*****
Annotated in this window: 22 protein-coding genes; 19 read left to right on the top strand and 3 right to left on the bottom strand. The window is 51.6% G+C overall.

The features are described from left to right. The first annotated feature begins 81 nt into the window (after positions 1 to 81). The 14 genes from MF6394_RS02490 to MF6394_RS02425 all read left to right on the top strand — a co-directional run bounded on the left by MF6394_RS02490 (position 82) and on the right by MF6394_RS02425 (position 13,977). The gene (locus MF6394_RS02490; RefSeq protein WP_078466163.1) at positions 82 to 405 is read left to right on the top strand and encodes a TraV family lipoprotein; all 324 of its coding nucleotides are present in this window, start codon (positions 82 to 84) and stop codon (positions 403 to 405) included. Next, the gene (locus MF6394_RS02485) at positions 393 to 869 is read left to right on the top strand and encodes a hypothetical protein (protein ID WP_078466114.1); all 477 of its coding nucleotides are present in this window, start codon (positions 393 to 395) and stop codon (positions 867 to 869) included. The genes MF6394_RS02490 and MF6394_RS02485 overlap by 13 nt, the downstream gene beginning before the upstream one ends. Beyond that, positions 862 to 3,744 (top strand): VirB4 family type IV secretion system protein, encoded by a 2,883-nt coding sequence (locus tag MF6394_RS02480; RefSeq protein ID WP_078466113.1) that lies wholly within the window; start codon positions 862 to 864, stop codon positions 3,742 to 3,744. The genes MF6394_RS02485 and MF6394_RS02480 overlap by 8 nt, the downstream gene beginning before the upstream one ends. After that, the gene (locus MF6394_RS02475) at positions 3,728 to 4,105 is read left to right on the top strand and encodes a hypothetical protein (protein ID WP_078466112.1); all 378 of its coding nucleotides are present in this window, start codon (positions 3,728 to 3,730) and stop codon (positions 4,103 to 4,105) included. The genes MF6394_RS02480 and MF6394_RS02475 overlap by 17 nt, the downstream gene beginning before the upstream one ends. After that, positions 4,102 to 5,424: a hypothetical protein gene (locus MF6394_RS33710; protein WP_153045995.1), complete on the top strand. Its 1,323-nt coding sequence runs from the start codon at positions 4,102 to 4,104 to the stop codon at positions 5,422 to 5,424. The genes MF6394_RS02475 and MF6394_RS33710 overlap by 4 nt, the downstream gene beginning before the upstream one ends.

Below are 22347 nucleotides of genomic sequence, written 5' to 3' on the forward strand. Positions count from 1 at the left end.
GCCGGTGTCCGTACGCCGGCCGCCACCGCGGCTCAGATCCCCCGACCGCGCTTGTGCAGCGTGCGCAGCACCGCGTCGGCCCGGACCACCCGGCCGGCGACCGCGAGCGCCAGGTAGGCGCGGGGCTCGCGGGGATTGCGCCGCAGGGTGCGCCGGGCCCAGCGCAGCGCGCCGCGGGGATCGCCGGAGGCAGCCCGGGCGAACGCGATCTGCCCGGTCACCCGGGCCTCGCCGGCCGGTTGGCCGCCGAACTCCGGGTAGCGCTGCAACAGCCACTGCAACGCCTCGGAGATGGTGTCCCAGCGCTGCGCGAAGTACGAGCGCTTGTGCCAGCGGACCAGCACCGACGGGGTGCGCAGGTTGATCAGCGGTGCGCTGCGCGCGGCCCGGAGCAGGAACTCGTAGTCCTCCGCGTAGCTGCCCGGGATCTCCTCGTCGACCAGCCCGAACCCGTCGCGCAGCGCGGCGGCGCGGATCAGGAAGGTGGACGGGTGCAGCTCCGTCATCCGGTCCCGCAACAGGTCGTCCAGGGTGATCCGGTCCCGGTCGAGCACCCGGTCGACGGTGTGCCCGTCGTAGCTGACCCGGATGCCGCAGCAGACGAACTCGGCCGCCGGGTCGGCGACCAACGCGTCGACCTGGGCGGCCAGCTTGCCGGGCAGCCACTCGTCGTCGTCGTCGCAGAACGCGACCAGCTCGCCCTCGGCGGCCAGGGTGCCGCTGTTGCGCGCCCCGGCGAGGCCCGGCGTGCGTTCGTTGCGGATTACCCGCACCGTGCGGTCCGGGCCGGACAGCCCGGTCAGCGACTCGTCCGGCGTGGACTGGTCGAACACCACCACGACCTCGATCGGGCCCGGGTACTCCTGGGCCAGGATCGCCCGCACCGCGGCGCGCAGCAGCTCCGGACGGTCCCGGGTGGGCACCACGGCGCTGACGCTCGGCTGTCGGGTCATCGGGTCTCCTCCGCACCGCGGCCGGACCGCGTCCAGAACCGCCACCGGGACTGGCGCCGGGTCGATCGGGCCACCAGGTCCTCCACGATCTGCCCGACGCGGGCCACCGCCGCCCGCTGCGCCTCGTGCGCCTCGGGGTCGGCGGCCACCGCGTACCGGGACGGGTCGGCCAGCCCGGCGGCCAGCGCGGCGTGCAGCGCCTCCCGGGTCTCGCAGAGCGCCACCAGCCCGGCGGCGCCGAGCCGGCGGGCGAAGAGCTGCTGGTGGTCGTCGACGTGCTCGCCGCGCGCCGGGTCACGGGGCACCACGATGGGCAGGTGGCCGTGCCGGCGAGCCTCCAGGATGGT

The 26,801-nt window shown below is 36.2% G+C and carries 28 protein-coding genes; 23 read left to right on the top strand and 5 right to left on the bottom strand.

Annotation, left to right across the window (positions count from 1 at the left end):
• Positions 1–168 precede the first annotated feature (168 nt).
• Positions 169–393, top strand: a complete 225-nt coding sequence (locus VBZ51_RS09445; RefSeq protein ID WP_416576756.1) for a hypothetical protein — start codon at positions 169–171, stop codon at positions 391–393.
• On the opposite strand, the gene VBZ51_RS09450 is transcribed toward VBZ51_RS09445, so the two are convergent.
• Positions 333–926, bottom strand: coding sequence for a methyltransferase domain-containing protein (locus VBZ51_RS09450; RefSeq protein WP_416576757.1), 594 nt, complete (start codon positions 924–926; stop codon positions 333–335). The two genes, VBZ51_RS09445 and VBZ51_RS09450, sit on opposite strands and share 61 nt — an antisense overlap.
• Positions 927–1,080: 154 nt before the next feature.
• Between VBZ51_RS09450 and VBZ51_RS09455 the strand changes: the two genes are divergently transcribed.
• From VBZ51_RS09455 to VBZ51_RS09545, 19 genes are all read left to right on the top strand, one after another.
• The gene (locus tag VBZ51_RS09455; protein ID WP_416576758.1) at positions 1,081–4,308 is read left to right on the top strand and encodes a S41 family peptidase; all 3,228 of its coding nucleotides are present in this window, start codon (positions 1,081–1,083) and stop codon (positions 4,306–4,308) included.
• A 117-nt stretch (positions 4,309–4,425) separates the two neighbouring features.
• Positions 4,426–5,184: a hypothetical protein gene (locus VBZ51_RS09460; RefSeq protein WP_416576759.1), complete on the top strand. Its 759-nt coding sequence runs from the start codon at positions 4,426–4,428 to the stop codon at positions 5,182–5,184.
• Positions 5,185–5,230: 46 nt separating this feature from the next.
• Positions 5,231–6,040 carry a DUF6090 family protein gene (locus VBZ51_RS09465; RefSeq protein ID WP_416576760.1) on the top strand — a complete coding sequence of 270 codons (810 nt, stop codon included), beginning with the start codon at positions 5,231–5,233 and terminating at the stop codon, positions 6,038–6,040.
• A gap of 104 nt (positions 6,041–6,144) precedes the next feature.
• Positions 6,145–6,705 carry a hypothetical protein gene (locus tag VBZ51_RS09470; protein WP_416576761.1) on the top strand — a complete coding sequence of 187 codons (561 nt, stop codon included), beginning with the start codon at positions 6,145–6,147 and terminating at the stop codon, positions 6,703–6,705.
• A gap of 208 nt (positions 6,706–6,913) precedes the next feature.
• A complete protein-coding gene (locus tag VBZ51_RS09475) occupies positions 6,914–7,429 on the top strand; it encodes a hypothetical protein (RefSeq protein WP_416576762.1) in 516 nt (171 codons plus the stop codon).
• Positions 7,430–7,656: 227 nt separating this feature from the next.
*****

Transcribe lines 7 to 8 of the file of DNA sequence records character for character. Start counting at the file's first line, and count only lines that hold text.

• Positions 1–168 precede the first annotated feature (168 nt).
• Positions 169–393, top strand: a complete 225-nt coding sequence (locus VBZ51_RS09445; RefSeq protein ID WP_416576756.1) for a hypothetical protein — start codon at positions 169–171, stop codon at positions 391–393.